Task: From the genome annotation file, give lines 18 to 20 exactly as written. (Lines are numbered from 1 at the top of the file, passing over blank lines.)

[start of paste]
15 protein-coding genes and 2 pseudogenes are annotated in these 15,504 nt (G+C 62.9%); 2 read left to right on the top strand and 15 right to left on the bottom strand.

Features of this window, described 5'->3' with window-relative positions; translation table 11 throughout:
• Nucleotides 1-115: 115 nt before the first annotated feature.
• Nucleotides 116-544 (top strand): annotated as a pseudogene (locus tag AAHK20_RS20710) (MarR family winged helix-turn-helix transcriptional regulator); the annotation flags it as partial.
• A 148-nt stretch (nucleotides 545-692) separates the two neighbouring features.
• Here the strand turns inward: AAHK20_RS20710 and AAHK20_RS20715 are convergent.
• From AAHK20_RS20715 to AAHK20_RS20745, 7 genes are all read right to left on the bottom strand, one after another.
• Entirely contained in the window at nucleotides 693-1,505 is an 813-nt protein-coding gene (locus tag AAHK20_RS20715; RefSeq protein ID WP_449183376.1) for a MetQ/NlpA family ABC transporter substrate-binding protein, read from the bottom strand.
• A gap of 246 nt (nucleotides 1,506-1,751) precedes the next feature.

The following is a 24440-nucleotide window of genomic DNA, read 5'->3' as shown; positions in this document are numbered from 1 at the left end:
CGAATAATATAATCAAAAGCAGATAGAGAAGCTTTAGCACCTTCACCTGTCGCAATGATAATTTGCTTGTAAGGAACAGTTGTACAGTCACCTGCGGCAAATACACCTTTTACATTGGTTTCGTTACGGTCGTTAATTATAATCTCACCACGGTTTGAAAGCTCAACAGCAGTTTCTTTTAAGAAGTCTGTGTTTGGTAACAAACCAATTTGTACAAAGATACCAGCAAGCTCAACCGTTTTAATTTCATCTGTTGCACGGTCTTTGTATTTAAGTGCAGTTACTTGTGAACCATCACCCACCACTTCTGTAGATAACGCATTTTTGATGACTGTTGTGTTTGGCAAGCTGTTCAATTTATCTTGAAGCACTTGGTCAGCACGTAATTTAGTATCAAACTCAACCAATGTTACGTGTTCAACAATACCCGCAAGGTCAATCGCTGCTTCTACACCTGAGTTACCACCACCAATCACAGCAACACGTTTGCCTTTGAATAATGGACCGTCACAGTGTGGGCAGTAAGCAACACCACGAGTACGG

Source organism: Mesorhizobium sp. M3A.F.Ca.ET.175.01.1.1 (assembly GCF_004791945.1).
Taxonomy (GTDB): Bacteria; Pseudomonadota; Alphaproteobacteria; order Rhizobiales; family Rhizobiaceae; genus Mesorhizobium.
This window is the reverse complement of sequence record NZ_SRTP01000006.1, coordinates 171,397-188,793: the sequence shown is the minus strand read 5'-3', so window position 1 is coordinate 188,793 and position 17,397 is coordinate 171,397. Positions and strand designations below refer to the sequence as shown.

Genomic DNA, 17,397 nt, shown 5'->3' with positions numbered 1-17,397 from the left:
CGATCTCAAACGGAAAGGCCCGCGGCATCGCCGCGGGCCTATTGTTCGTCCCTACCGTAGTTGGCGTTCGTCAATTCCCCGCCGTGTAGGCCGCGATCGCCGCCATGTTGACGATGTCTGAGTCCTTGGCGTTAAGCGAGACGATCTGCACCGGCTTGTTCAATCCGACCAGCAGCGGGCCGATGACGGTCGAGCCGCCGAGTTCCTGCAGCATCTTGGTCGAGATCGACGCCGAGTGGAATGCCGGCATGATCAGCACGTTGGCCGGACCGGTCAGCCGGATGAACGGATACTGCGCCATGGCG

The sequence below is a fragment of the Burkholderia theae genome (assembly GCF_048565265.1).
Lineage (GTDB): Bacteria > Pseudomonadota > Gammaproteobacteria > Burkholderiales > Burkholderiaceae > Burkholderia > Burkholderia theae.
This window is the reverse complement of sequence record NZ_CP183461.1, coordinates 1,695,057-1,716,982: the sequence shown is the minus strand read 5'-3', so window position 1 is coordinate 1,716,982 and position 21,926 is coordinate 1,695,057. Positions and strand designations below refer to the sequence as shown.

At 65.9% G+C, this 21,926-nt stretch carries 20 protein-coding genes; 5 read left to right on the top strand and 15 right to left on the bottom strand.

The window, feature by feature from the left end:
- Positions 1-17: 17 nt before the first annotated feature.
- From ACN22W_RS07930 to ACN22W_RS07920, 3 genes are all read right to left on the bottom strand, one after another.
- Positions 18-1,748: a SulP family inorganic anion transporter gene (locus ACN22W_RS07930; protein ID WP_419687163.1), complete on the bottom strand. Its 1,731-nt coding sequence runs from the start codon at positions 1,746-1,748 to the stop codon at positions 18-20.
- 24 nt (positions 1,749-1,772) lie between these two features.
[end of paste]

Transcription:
Lineage (GTDB): Bacteria > Pseudomonadota > Gammaproteobacteria > Burkholderiales > Burkholderiaceae > Burkholderia > Burkholderia theae.
This window is the reverse complement of sequence record NZ_CP183461.1, coordinates 1,695,057-1,716,982: the sequence shown is the minus strand read 5'-3', so window position 1 is coordinate 1,716,982 and position 21,926 is coordinate 1,695,057. Positions and strand designations below refer to the sequence as shown.

At 65.9% G+C, this 21,926-nt stretch carries 20 protein-coding genes; 5 read left to right on the top strand and 15 right to left on the bottom strand.